It was late by the time the preacher concluded the altar call, releasing us. After visiting a bit with our neighbors, we headed for home, long after the time I was usually in bed. I lay in the back of the wagon with Annie and John on the quilts, looking at the magical night sky. Travelling under its full moon and sparkling stars was a gift. A slight breeze cooled us, keeping the mosquitoes at bay. As the horse clomped along, Mama and Daddy told stories and talked amiably. With all those I loved around me, I never wanted this night to end.
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to be continued
Scary stories are best when told by a believer. On a cold, dark night, the women and children clustered cozily around the fireplace at Aunt Ader’s old house while the men were out hunting. By the firelight, mothers in straight back wooden chairs bumped rhythmically back and forth to lull their little ones off to sleep, as their older kids stretched out pallets in the front room enticed by oft-repeated family tales, some funny, some sad, some terrifying.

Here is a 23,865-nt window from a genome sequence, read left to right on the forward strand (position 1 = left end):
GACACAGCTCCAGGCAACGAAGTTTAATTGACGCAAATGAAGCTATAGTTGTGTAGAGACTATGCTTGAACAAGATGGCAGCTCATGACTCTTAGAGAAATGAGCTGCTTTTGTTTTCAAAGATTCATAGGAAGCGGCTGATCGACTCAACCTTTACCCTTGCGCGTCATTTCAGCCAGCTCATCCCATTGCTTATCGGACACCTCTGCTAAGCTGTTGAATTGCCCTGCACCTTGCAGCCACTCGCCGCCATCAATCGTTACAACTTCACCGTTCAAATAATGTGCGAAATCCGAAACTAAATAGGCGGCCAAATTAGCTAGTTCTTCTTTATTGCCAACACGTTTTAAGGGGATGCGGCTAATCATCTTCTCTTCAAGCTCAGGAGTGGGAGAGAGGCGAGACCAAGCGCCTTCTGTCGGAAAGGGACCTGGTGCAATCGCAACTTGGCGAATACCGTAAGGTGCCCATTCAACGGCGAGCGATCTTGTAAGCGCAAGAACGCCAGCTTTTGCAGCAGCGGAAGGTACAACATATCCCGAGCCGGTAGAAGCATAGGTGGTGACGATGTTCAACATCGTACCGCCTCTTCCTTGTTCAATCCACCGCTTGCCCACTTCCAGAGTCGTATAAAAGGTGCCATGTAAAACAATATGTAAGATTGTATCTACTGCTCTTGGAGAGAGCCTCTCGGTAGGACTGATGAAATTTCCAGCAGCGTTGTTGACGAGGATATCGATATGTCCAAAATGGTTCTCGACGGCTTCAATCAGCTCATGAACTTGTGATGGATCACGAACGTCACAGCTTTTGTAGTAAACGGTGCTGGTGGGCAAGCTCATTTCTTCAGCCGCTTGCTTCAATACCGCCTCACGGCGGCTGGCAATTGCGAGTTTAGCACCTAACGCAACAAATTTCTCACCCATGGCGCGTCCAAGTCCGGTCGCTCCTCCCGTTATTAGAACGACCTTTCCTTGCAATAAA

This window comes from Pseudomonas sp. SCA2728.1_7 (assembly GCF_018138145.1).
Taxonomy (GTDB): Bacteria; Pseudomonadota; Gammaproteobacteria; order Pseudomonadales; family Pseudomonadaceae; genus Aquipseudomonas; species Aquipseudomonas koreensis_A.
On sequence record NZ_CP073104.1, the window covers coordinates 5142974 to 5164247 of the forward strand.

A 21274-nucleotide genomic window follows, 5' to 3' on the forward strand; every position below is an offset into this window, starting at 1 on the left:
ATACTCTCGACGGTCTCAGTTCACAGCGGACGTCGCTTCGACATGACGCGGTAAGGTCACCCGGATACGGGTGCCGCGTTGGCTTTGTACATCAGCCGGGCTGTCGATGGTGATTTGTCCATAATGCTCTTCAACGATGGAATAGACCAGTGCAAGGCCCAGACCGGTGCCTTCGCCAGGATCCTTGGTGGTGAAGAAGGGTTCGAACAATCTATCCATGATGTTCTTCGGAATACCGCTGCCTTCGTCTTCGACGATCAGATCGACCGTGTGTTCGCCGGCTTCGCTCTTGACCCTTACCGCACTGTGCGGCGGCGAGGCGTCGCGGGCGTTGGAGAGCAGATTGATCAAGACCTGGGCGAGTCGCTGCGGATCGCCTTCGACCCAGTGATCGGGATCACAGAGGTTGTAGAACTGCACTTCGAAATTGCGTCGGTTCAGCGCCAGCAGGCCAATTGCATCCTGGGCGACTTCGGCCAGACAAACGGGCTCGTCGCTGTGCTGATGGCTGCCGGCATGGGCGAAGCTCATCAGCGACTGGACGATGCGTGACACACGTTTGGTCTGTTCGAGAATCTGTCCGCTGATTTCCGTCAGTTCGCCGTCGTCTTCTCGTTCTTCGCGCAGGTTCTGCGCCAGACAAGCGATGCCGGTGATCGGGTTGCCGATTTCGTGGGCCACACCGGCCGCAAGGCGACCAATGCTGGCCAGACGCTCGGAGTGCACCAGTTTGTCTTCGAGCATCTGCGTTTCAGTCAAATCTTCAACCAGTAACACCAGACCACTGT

I recall this sad story as deliciously heartbreaking, though I never knew any of these distant relatives of relatives. My Great-Aunt Jo told of her pregnant Cousin Lou on her daddy’s side from way over in Alabama. Back before Aunt Jo was born, Cousin Lou left her baby Jessie Mae on a pallet under the shade of an oak while picking beans with her family nearby. Lou looked back often to check her sleeping baby. It was resting so well, she picked on a bit longer, hoping to get enough beans to can a few jars. Little Jessie never made a peep. When Lou’s basket was filled, she came back to retrieve the baby and was horrified to find the shade had shifted and the baby burned beet-red in the sun. Lou and her mother, Ruth, rushed to sponge the baby with cool spring water. For three days, Little Jessie lingered between life and death, before dying. The family had to restrain poor grief-stricken Lou from pulling the baby from the coffin at the burial. She gave birth to a seven-month baby a few days later that only lived a few hours. Though she went home to live with her husband, all she did was pine for her lost babies. She became catatonic, unable to eat, dress herself, or leave the chair where she rocked her dead child’s rag doll. A few months after her grieving young husband took her home to her mama, Ruth, it became obvious she was pregnant again. It was hoped the new baby would bring her back to life though she never responded to the new baby Sally, just kept rocking Baby Jessie’s doll. Ruth was left to raise little Sally and manage her sick daughter. On good days, Lou was like a docile child, sitting quietly or doing simple tasks. On rough days, she cried and rocked her rag doll. On her worst days, she wailed and tried find her baby or throw herself in the well. When she finally roused enough to try to hang herself, Ruth had to put her in the asylum where poor, deranged Lou managed to hang herself after a couple of months. Because she’d killed herself, she was hastily buried at the asylum and couldn’t have a Christian burial with her lost babies. Afterwards, people swore they could hear Lou crying, trying to get to her babies’ graves in the church cemetery dark, moonless nights. I still get tingles thinking of it.